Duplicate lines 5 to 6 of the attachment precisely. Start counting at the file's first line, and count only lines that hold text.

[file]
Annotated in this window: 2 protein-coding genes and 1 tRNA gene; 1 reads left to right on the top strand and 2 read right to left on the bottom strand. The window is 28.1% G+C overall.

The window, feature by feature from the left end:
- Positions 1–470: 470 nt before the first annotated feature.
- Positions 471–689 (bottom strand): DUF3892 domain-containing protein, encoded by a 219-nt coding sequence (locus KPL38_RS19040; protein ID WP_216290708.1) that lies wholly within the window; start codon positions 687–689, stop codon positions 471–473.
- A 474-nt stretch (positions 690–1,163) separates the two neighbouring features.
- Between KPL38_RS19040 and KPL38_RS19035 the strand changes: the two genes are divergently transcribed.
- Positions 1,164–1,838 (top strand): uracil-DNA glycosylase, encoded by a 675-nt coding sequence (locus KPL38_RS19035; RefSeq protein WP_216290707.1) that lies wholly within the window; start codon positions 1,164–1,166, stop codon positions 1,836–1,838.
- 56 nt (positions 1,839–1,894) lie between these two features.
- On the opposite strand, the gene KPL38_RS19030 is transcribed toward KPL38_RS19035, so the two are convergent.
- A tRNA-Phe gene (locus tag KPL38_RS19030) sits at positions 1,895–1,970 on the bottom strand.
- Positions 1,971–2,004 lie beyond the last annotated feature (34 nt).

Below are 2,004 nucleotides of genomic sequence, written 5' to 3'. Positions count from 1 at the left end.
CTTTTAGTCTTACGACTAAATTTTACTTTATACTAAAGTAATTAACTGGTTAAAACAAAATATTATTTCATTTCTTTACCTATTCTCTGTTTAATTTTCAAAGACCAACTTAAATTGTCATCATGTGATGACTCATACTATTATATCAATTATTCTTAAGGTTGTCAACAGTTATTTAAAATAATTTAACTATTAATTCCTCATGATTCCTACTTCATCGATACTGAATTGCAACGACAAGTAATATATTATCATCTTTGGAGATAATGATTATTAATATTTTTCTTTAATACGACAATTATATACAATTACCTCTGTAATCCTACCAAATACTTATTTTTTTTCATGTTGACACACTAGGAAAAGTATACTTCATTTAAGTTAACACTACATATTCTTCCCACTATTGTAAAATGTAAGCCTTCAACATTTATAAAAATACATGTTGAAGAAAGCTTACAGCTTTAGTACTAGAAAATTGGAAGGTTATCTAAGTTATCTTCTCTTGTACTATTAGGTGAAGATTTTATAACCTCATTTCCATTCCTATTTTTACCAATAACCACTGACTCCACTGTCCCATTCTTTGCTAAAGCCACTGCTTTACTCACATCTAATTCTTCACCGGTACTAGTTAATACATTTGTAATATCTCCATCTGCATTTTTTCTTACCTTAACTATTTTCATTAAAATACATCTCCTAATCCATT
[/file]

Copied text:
- A 474-nt stretch (positions 690–1,163) separates the two neighbouring features.
- Between KPL38_RS19040 and KPL38_RS19035 the strand changes: the two genes are divergently transcribed.